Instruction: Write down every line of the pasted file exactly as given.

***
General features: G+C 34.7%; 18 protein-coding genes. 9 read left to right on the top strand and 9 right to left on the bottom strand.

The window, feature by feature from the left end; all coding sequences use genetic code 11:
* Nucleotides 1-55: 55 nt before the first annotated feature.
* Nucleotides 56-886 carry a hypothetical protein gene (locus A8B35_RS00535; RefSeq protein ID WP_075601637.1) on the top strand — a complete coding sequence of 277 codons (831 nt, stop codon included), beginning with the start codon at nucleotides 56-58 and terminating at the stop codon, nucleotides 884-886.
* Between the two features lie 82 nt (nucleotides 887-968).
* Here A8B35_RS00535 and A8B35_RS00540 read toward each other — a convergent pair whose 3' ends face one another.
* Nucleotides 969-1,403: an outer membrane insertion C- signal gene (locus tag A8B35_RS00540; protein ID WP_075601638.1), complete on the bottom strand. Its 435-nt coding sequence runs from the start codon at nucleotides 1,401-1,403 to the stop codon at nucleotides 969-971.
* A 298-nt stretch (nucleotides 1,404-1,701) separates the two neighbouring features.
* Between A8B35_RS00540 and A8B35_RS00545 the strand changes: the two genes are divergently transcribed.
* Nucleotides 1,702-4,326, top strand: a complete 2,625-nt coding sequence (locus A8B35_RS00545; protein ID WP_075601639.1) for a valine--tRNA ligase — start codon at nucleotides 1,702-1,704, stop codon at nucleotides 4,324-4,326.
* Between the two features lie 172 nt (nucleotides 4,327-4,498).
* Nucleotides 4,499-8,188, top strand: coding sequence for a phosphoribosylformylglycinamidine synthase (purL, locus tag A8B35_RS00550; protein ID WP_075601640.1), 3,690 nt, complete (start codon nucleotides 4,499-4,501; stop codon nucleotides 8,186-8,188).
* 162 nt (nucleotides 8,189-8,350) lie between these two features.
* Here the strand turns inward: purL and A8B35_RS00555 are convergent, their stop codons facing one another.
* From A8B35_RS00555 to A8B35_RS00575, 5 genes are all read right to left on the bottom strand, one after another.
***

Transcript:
General features: G+C 34.7%; 18 protein-coding genes. 9 read left to right on the top strand and 9 right to left on the bottom strand.

The window, feature by feature from the left end; all coding sequences use genetic code 11:
* Nucleotides 1-55: 55 nt before the first annotated feature.
* Nucleotides 56-886 carry a hypothetical protein gene (locus A8B35_RS00535; RefSeq protein ID WP_075601637.1) on the top strand — a complete coding sequence of 277 codons (831 nt, stop codon included), beginning with the start codon at nucleotides 56-58 and terminating at the stop codon, nucleotides 884-886.
* Between the two features lie 82 nt (nucleotides 887-968).
* Here A8B35_RS00535 and A8B35_RS00540 read toward each other — a convergent pair whose 3' ends face one another.
* Nucleotides 969-1,403: an outer membrane insertion C- signal gene (locus tag A8B35_RS00540; protein ID WP_075601638.1), complete on the bottom strand. Its 435-nt coding sequence runs from the start codon at nucleotides 1,401-1,403 to the stop codon at nucleotides 969-971.
* A 298-nt stretch (nucleotides 1,404-1,701) separates the two neighbouring features.
* Between A8B35_RS00540 and A8B35_RS00545 the strand changes: the two genes are divergently transcribed.
* Nucleotides 1,702-4,326, top strand: a complete 2,625-nt coding sequence (locus A8B35_RS00545; protein ID WP_075601639.1) for a valine--tRNA ligase — start codon at nucleotides 1,702-1,704, stop codon at nucleotides 4,324-4,326.
* Between the two features lie 172 nt (nucleotides 4,327-4,498).
* Nucleotides 4,499-8,188, top strand: coding sequence for a phosphoribosylformylglycinamidine synthase (purL, locus tag A8B35_RS00550; protein ID WP_075601640.1), 3,690 nt, complete (start codon nucleotides 4,499-4,501; stop codon nucleotides 8,186-8,188).
* 162 nt (nucleotides 8,189-8,350) lie between these two features.
* Here the strand turns inward: purL and A8B35_RS00555 are convergent, their stop codons facing one another.
* From A8B35_RS00555 to A8B35_RS00575, 5 genes are all read right to left on the bottom strand, one after another.